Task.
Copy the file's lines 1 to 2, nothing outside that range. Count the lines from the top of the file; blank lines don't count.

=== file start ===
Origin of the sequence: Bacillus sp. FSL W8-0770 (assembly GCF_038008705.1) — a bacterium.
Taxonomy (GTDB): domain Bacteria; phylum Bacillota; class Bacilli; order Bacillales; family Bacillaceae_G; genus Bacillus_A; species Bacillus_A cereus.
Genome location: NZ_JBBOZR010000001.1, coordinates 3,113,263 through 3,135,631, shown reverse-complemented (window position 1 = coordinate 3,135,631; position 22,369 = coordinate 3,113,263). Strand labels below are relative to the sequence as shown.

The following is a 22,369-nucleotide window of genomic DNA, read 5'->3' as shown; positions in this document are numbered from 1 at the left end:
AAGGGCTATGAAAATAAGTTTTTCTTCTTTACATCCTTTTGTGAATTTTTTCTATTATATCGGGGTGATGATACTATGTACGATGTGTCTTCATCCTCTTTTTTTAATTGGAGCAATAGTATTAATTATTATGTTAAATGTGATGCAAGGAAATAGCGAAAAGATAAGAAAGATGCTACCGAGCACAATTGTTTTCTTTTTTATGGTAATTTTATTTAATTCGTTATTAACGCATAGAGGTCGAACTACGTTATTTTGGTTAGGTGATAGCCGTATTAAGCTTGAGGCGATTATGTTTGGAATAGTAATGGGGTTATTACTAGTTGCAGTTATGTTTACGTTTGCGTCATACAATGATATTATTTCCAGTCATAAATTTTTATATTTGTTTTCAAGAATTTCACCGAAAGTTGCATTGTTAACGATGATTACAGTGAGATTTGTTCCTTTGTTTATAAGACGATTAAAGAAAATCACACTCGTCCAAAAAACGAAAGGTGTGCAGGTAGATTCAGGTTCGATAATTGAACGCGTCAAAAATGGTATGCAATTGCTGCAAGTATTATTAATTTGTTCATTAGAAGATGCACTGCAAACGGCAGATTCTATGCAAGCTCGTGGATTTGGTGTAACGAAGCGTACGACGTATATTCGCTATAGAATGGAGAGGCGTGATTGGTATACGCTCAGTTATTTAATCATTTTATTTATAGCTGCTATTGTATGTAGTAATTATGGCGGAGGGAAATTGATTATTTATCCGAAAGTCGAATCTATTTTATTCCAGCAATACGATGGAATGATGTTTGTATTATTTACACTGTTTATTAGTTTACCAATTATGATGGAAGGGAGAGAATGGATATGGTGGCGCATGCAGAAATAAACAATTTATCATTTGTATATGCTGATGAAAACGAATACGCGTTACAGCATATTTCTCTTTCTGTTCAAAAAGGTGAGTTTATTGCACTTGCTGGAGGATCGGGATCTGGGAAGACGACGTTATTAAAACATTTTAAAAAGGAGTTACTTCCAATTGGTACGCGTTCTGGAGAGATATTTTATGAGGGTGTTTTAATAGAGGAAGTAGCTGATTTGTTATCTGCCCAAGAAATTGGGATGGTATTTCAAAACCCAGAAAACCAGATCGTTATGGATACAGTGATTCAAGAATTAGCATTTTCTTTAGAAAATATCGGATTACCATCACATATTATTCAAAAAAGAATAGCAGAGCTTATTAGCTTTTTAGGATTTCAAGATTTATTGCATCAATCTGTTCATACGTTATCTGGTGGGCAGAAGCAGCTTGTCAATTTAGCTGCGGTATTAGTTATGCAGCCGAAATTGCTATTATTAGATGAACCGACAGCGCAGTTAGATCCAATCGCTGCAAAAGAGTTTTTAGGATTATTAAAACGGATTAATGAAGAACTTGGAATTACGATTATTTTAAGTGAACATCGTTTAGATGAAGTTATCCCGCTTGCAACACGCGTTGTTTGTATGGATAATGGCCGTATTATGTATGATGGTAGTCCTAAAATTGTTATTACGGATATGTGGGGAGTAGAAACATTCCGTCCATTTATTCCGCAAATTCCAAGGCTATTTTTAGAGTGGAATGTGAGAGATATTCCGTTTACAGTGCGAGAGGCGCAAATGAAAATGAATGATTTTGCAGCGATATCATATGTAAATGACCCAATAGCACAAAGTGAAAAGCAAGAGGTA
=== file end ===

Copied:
Origin of the sequence: Bacillus sp. FSL W8-0770 (assembly GCF_038008705.1) — a bacterium.
Taxonomy (GTDB): domain Bacteria; phylum Bacillota; class Bacilli; order Bacillales; family Bacillaceae_G; genus Bacillus_A; species Bacillus_A cereus.